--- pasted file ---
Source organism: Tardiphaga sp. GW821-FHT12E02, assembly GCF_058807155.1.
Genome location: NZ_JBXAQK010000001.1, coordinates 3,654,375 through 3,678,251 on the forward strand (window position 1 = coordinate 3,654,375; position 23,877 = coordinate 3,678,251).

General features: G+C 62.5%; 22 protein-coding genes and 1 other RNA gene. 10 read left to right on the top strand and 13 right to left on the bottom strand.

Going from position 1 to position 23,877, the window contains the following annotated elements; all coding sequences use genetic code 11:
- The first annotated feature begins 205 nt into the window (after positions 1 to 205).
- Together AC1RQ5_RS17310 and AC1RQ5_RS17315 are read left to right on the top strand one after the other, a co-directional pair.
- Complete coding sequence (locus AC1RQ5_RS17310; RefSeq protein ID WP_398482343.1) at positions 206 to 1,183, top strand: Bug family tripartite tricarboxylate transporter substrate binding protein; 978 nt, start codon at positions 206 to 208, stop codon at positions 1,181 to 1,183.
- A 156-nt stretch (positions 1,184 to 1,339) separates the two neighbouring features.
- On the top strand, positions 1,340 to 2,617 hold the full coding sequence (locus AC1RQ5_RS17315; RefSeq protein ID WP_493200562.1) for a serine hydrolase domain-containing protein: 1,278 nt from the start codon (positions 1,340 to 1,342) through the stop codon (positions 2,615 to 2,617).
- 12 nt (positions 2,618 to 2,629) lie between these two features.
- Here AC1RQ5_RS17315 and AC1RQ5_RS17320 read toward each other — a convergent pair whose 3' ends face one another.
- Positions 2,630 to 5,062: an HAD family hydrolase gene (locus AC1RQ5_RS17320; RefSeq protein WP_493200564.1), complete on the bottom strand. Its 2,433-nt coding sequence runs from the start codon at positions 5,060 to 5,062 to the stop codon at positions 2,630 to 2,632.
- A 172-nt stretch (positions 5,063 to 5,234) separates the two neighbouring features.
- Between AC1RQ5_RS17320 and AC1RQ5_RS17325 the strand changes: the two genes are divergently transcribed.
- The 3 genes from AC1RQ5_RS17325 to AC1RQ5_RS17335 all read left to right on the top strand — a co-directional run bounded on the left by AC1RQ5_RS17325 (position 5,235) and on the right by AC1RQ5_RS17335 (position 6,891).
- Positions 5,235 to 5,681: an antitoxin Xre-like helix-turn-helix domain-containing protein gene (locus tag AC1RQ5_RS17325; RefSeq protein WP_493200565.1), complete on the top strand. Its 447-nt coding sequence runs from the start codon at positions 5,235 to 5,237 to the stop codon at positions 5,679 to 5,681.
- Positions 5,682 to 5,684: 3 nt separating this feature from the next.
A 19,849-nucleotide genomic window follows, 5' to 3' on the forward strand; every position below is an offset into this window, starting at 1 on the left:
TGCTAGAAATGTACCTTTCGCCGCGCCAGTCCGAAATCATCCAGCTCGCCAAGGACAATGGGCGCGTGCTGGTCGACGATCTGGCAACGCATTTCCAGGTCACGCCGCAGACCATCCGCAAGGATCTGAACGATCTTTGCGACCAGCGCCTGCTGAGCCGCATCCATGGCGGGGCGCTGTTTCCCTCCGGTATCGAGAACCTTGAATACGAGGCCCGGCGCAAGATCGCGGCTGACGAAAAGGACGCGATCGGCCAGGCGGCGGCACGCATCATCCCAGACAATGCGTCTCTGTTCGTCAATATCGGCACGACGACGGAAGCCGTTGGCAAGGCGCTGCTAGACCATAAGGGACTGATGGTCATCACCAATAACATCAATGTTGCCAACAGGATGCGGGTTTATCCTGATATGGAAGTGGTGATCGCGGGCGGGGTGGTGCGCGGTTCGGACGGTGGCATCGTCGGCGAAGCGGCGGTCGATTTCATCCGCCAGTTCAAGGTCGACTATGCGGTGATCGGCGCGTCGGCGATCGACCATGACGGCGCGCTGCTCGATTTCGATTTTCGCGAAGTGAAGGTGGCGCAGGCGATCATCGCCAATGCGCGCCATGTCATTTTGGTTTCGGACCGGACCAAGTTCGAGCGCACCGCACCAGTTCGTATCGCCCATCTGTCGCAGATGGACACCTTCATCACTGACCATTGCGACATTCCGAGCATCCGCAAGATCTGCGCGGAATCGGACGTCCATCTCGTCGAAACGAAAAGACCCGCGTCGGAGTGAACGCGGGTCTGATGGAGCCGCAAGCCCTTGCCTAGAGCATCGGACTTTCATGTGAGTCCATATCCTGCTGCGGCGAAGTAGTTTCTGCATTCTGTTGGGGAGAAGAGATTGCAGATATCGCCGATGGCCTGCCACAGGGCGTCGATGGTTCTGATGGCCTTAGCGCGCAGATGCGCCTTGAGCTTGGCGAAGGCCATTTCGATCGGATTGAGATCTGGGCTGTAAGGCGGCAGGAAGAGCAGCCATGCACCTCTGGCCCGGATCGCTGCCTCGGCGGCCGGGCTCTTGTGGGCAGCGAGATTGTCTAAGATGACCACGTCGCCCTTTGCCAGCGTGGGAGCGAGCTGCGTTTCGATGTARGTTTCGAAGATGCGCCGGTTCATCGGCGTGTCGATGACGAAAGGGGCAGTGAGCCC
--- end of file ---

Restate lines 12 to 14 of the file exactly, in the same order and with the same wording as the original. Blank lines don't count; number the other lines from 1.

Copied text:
- Positions 2,630 to 5,062: an HAD family hydrolase gene (locus AC1RQ5_RS17320; RefSeq protein WP_493200564.1), complete on the bottom strand. Its 2,433-nt coding sequence runs from the start codon at positions 5,060 to 5,062 to the stop codon at positions 2,630 to 2,632.
- A 172-nt stretch (positions 5,063 to 5,234) separates the two neighbouring features.
- Between AC1RQ5_RS17320 and AC1RQ5_RS17325 the strand changes: the two genes are divergently transcribed.